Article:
Burden of Proof: Analysis by Chris Cuomo
The elephant in the New Jersey courtroom -- the barely mentioned death of Tyler Clementi -- stomped its foot in the trial of Rutgers University student Dharun Ravi today, in the form of an exchange of text messages between the defendant and a friend the day after Clementi leaped to his death from the George Washington Bridge.
Ravi, accused of spying on his roommate with a webcam in September 2010, has been charged with multiple counts of invasion of privacy, tampering with evidence and bias intimidation -- a hate crime.
Before the trial, the judge informed the jury of Clementi's suicide, but reminded them Ravi is not charged with causing his roommate's death. And for that reason, the judge told lawyers, testimony and evidence about the suicide would be severely limited. Prosecutors are precluded from linking the spying allegations to the suicide. Defense lawyers cannot make the case that Clementi killed himself for reasons that have nothing to do with the webcam incident.
But while cross-examining Michelle Huang, Ravi's friend since high school, defense attorney Steven Altman went right there. He asked Huang to describe the text messages she exchanged with Ravi when he learned Clementi had committed suicide on Sept. 22, 2010 -- presumably to show Ravi's didn't believe he had anything to do with his roommates death.
The exchange between the two friends, on Sept. 23, went like this:
Ravi: "My roommate committed suicide."
Huang: "You're kidding?"
Ravi: "... The cops came to my room last night looking for him and a bunch of counselors told me this morning. He jumped off a bridge."
Huang: "Wait are you serious??? WTF?? That's mad scrary .. Wasn't he like fine though? That's really crazy."
Huang then asked why he killed himself, and Ravi replied: "Idk. I guess he was quiet because he was depressed. ... No idea. He was quiet all the time and had no friends and so guess it makes sense."
After Huang's testimony, Middlesex County First Assistant Prosecutor Julia McClure told the judge that now that Altman was delving into the suicide, she might recall some earlier witnesses to ask them about conversations with Ravi about the suicide.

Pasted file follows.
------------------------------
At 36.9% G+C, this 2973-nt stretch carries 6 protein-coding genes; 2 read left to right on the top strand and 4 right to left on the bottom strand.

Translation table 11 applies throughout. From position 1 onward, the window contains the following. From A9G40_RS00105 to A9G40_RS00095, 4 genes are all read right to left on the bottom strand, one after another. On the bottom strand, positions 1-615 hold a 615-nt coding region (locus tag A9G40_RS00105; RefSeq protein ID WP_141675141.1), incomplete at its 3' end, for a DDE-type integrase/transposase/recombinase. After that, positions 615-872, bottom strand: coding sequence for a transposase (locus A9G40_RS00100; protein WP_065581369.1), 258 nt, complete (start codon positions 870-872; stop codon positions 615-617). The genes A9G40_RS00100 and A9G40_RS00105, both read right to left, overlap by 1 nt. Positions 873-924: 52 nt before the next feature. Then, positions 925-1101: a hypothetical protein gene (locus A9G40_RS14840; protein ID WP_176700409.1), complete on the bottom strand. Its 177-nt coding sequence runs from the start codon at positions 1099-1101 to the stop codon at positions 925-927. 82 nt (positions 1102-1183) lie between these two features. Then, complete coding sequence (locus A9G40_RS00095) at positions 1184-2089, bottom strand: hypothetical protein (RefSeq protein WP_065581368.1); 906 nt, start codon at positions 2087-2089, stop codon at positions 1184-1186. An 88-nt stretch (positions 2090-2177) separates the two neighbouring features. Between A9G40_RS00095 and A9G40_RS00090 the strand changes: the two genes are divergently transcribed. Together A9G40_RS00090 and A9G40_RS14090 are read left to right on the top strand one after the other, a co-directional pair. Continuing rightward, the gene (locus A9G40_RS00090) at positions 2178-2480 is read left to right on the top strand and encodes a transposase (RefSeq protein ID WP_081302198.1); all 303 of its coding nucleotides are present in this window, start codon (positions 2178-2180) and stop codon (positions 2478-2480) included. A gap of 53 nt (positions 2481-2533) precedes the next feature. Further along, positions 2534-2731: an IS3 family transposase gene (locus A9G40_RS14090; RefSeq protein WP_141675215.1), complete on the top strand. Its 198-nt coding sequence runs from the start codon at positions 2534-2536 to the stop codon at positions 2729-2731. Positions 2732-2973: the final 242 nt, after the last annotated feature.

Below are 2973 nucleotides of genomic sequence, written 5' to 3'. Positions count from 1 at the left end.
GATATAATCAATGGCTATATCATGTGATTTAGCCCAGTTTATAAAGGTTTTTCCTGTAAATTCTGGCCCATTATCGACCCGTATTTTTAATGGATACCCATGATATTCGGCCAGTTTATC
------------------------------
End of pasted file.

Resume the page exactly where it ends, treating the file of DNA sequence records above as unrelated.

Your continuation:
Judge Glenn Berman said he had allowed the questioning of Huang to continue because jurors might not have understood the texts without that context.
But he was apprehensive about allowing more exploration of the suicide because Ravi isn't charged with it.
"My preference is we don't talk about it," he said.
The irony is not lost on some. Whether spoken or not, it was Clementi's death that captured the media's attention and propelled the case to a grand jury and now a courtroom. Its specter looms over every aspect of the case, but it cannot be discussed.
But talk about it Altman did, trying to uncork the bottle.
"Like any evidence, if it comes in half-way, it's going to be very difficult to put it back in a bottle," said Robert Honecker, a former New Jersey prosecutor. "What the defense is trying to do is show that there are other explanations as to why Tyler Clementi killed himself, other than he had his privacy invaded. The defense is trying to broaden the possibilities as to why this young man committed suicide."
Before the trial, Altman told reporters he believed that everything should be shared with the jury.
Before today, Clementi's suicide had come up only in passing. But there is one constant reminder in the courtroom of the death. Clementi's parents and other relatives -- including, at times, both of his older brothers -- sat through each of the first six days of the trial.
Huang's earlier testimony offered what the prosecution hoped would prove its most punitive charges of a hate crime.
Huang, whom Ravi has known since high school, confirmed she received a tweet message from Ravi encouraging her to join the "viewing party" on Sept. 21, 2010, telling her he was going to secretly turn on his computer webcam a second time to capture Clementi and an older male friend meeting in a college dorm room. More importantly, for the state's contention of a hate crime, Ravi tweeted her: "We have to keep the gays away."
Despite a stream of state's witnesses -- including Huang -- who said they never heard Ravi demonstrate any hostility toward homosexuals, the state will no doubt use this statement to help support its charge of bias intimidation -- that Ravi was trying to invade Clementi's privacy because he wanted to intimidate Clementi because he was gay. And thus far, it's the prosecutors' only real offering to support their most significant charge.